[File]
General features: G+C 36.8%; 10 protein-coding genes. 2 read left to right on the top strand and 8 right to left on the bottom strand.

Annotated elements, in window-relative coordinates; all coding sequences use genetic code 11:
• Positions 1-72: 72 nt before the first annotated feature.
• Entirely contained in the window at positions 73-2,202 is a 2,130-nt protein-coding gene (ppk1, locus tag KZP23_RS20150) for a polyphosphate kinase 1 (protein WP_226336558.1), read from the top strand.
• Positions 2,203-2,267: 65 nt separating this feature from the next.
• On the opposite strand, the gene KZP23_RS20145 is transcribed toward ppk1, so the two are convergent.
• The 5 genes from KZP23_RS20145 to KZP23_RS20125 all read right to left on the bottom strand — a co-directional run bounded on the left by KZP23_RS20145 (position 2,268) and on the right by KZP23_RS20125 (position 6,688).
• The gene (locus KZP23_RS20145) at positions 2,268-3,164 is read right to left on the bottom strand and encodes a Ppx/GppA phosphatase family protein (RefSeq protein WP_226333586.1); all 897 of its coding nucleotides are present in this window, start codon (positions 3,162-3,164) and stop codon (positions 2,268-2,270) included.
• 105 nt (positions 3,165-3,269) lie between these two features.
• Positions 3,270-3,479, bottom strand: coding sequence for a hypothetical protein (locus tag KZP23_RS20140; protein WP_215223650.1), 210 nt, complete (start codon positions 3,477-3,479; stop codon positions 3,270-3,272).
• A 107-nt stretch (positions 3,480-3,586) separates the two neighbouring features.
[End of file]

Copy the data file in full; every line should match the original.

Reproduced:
General features: G+C 36.8%; 10 protein-coding genes. 2 read left to right on the top strand and 8 right to left on the bottom strand.

Annotated elements, in window-relative coordinates; all coding sequences use genetic code 11:
• Positions 1-72: 72 nt before the first annotated feature.
• Entirely contained in the window at positions 73-2,202 is a 2,130-nt protein-coding gene (ppk1, locus tag KZP23_RS20150) for a polyphosphate kinase 1 (protein WP_226336558.1), read from the top strand.
• Positions 2,203-2,267: 65 nt separating this feature from the next.
• On the opposite strand, the gene KZP23_RS20145 is transcribed toward ppk1, so the two are convergent.
• The 5 genes from KZP23_RS20145 to KZP23_RS20125 all read right to left on the bottom strand — a co-directional run bounded on the left by KZP23_RS20145 (position 2,268) and on the right by KZP23_RS20125 (position 6,688).
• The gene (locus KZP23_RS20145) at positions 2,268-3,164 is read right to left on the bottom strand and encodes a Ppx/GppA phosphatase family protein (RefSeq protein WP_226333586.1); all 897 of its coding nucleotides are present in this window, start codon (positions 3,162-3,164) and stop codon (positions 2,268-2,270) included.
• 105 nt (positions 3,165-3,269) lie between these two features.
• Positions 3,270-3,479, bottom strand: coding sequence for a hypothetical protein (locus tag KZP23_RS20140; protein WP_215223650.1), 210 nt, complete (start codon positions 3,477-3,479; stop codon positions 3,270-3,272).
• A 107-nt stretch (positions 3,480-3,586) separates the two neighbouring features.